• Stay active and keep moving. Don’t be a couch potato. Unless your HCP has told you otherwise, you can participate in activities such as walking, running, swimming, dancing, etc. Exercise will keep your body strong and flexible, but avoid risky physical activities such as contact sports, downhill skiing, and amusement park rides.
  • Drink plenty of water - 6-8 glasses a day.
  • Brush your teeth after meals and take care of your gums every day.
  • Rest whenever you can. Pregnancy takes a lot of energy! There will be times when you feel tired. Resting will help.
  • Keep a diary or blog of your pregnancy; reflect on your thoughts and feelings.
  • Stay away from chemicals that could be harmful to you or your baby, such as certain strong cleaning products, paint, hair dyes, and chemicals that straighten or perm hair. It’s a good idea to think about a low-maintenance hair style during your pregnancy that doesn't involve the use of hair chemicals.
  • Learn the early signs of labor so you know what to do.
  • Take a parenting class. Ask your HCP about teen parenting classes. You may want to check your school or local YWCA or YMCA for classes. Being proactive and learning about how to care for your baby before it is born will help you feel more in control and confident about your ability to be a good parent.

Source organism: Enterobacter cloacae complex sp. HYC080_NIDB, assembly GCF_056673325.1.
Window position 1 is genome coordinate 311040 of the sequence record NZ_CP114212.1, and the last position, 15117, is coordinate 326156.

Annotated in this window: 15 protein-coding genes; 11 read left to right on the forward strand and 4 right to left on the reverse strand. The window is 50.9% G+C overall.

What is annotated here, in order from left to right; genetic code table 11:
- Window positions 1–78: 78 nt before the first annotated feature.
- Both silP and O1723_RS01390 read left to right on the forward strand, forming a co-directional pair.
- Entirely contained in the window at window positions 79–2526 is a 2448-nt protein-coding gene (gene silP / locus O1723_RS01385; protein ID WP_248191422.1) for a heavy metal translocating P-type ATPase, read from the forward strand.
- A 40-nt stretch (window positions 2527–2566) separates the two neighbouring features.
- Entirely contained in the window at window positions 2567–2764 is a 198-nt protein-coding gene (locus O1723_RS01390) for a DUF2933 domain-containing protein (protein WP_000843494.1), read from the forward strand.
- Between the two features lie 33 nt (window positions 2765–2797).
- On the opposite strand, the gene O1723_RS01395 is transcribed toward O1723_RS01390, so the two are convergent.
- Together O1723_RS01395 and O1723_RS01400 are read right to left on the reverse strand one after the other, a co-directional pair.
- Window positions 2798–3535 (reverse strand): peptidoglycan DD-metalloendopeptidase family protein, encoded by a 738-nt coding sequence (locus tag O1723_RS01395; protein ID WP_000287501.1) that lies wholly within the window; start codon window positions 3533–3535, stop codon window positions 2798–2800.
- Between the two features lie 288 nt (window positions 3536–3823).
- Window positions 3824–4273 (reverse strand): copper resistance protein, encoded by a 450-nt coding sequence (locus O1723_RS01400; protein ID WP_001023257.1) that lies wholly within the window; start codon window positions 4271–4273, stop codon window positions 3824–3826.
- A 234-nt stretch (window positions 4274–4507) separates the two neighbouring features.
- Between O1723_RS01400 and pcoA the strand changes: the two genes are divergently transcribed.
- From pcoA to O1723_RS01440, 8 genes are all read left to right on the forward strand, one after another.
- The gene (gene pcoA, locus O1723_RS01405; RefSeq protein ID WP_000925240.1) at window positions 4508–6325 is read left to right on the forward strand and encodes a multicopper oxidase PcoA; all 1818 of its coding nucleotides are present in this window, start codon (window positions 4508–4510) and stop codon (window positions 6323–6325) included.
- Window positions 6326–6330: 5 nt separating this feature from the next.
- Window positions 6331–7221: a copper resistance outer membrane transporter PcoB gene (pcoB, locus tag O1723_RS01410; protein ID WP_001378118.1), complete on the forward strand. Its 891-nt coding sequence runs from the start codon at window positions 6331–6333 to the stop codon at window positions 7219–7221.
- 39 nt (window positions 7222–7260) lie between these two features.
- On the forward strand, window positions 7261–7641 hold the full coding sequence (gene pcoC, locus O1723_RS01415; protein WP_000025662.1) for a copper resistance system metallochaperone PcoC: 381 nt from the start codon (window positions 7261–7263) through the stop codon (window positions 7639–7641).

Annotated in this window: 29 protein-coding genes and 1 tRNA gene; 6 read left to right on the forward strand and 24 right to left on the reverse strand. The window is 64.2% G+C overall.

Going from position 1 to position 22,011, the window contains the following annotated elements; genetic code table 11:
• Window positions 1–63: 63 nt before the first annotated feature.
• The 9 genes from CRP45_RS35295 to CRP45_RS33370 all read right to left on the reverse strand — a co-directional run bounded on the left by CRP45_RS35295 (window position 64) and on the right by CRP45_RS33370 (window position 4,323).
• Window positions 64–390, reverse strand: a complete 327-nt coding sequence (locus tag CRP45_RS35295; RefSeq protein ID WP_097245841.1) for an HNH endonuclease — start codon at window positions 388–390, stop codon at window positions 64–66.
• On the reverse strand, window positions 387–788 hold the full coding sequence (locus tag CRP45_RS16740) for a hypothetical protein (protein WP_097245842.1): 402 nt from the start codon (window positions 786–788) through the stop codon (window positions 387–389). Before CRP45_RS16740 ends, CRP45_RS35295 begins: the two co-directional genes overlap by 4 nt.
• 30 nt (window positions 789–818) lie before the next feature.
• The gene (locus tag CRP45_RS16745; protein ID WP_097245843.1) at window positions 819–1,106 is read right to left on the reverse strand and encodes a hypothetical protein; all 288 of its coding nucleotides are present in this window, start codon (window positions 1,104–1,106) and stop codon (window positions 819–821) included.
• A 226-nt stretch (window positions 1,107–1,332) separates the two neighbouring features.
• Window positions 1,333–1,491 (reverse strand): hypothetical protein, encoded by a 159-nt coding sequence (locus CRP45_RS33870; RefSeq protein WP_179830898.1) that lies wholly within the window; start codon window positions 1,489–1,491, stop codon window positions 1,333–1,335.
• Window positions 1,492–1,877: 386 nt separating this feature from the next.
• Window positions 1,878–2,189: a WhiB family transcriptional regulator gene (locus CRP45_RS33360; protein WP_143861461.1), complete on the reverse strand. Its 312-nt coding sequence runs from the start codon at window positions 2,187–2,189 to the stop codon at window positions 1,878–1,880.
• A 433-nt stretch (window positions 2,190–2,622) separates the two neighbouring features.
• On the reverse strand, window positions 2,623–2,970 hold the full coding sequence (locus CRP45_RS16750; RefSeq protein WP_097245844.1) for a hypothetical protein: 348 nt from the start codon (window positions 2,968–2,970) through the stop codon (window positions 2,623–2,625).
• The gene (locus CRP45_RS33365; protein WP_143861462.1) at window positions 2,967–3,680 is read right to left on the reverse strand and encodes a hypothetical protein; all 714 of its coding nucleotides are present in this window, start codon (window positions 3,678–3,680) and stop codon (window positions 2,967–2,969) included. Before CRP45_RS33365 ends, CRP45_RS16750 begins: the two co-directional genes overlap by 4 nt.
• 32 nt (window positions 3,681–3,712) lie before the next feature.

• Find out about resources such as WIC (Women, Infants and Children Programs), Healthy Start, options for completing your high school or college degree, and childcare options.
  • Stay positive. You'll need to surround yourself with people who love and care about you. You’re going to need help during your pregnancy and when your baby is born. Aim to limit your stress so you can be healthy mentally as well as physically.
Continue to Read more ...

Deep Breathing Exercises

Deep Breathing Exercises


  • Deep breathing has many benefits.
  • Deep breathing exercises can be used when you feel stressed or anxious.
  • Deep breathing exercises are useful before medical tests and procedures.
Do you ever just need a minute to yourself so you can relax? Do you ever let out a big sigh after experiencing some stress or anxiety? Do you ever notice how your breathing is fast when you're nervous right before or during a test? If you answered yes to any of these questions you might want to try deep breathing exercises to help you relax. Read on to learn more about deep breathing and about the positive affects it can have on your body.

What are deep breathing exercises?
Deep breathing is a type of exercise that makes you aware of your breathing so when you inhale (take in air) through your nose, the breath is long and slow so and the air completely fills your lungs. The second part of the exercise is to blow out all of the air from your lungs, nice and slow. You should see your lower belly rise when you breathe in and lower when you breathe out.

What affects breathing?